Nigeria has been besieged by a series of cattle herder – farmer related clashes recently. While these attacks by Fulani herdsmen have recently received a boost in front-line news value due to recent attacks further south, such raids by these predominately nomadic herdsmen have been going on for years in Northern Nigeria. This is a problem that has transcended the administrations of both the current APC led government and the previous PDP government.
The current geographical spread in attacks isn’t necessarily suggestive of an increase in scale and volume however. It is important to note that the recent spread in attacks has coincided with the retreat of Boko Haram forces from their areas of dominance in the North East, this is probably not a coincidence. It has often been suggested that elements of this terrorist group have infiltrated or quite often assumed the identity of herds men in order to carry out these attacks, knowing fully well the public outcry towards attacks in Southern Nigeria will far outweigh the outcry to attacks in the North Central and North East where killing and destruction have occurred for decades.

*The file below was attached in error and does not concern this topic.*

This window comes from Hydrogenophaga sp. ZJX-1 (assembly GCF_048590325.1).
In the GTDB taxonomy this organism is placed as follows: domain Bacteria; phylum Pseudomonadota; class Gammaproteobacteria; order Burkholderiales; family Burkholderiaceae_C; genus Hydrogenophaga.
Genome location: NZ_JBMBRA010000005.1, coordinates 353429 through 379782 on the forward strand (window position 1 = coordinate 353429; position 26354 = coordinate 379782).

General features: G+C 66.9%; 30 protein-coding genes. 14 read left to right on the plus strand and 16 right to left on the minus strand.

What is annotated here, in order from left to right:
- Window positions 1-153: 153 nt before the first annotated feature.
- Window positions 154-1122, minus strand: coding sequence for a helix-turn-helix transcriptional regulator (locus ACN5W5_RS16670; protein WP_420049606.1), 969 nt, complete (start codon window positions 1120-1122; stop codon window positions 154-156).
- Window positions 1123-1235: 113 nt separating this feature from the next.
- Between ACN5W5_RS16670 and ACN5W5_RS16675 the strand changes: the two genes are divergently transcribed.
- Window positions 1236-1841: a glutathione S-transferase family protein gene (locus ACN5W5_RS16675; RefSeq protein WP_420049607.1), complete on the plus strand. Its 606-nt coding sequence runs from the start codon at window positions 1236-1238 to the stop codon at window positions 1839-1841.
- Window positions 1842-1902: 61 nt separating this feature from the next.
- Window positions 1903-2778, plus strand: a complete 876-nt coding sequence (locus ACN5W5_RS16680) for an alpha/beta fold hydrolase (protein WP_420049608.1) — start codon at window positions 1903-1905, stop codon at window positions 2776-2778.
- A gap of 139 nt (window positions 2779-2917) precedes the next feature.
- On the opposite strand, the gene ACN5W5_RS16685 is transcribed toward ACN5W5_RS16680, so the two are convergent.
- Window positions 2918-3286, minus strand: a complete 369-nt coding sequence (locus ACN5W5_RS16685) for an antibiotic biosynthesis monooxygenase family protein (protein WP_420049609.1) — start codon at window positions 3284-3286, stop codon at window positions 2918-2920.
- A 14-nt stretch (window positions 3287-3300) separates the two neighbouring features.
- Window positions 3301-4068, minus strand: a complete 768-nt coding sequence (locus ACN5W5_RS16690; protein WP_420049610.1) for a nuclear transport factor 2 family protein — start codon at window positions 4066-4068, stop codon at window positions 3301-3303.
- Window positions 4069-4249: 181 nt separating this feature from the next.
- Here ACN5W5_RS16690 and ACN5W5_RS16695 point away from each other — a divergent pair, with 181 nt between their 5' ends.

The motives for such a move are obvious;
(1) force the Nigerian Army to reallocate resources further south to combat the menace thereby taking pressure off their forces in the North East.
(2) Increase Ethnic tensions in the country in the hope of sparking an Iraqi style sectarian but in Nigeria’s case ethnic clash that will further weaken the Government and Army thereby bolstering their chances of succeeding in the establishment of an ISIS style caliphate in Northern Nigeria.
The Nigerian government more than ever needs to respond to the menace, but getting the demanded results will require a unified political front as any attempt to politicize the crisis will only likely escalate ethnic tensions in the already agitated populace.